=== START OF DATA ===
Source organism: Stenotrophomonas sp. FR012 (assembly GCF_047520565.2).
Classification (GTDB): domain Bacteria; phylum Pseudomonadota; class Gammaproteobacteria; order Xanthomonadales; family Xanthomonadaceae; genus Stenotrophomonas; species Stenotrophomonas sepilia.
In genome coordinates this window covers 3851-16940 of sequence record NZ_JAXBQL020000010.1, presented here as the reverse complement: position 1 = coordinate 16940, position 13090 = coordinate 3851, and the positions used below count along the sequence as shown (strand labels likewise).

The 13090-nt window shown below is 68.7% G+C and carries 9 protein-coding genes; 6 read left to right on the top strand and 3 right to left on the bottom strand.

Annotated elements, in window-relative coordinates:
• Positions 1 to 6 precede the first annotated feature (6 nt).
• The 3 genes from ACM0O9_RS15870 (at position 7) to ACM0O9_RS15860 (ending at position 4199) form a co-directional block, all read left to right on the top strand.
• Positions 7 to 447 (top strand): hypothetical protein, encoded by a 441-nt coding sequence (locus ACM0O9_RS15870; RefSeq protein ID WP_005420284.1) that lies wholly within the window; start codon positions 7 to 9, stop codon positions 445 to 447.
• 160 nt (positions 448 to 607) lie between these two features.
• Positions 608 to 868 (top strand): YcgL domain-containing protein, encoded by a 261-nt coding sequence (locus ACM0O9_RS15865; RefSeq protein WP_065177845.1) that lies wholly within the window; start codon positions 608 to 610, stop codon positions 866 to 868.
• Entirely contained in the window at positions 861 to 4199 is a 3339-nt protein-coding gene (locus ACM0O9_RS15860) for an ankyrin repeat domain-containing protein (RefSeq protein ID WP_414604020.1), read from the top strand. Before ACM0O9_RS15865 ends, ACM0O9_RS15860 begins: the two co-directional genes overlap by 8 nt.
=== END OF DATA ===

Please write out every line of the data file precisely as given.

Source organism: Stenotrophomonas sp. FR012 (assembly GCF_047520565.2).
Classification (GTDB): domain Bacteria; phylum Pseudomonadota; class Gammaproteobacteria; order Xanthomonadales; family Xanthomonadaceae; genus Stenotrophomonas; species Stenotrophomonas sepilia.
In genome coordinates this window covers 3851-16940 of sequence record NZ_JAXBQL020000010.1, presented here as the reverse complement: position 1 = coordinate 16940, position 13090 = coordinate 3851, and the positions used below count along the sequence as shown (strand labels likewise).

The 13090-nt window shown below is 68.7% G+C and carries 9 protein-coding genes; 6 read left to right on the top strand and 3 right to left on the bottom strand.

Annotated elements, in window-relative coordinates:
• Positions 1 to 6 precede the first annotated feature (6 nt).
• The 3 genes from ACM0O9_RS15870 (at position 7) to ACM0O9_RS15860 (ending at position 4199) form a co-directional block, all read left to right on the top strand.
• Positions 7 to 447 (top strand): hypothetical protein, encoded by a 441-nt coding sequence (locus ACM0O9_RS15870; RefSeq protein ID WP_005420284.1) that lies wholly within the window; start codon positions 7 to 9, stop codon positions 445 to 447.
• 160 nt (positions 448 to 607) lie between these two features.
• Positions 608 to 868 (top strand): YcgL domain-containing protein, encoded by a 261-nt coding sequence (locus ACM0O9_RS15865; RefSeq protein WP_065177845.1) that lies wholly within the window; start codon positions 608 to 610, stop codon positions 866 to 868.
• Entirely contained in the window at positions 861 to 4199 is a 3339-nt protein-coding gene (locus ACM0O9_RS15860) for an ankyrin repeat domain-containing protein (RefSeq protein ID WP_414604020.1), read from the top strand. Before ACM0O9_RS15865 ends, ACM0O9_RS15860 begins: the two co-directional genes overlap by 8 nt.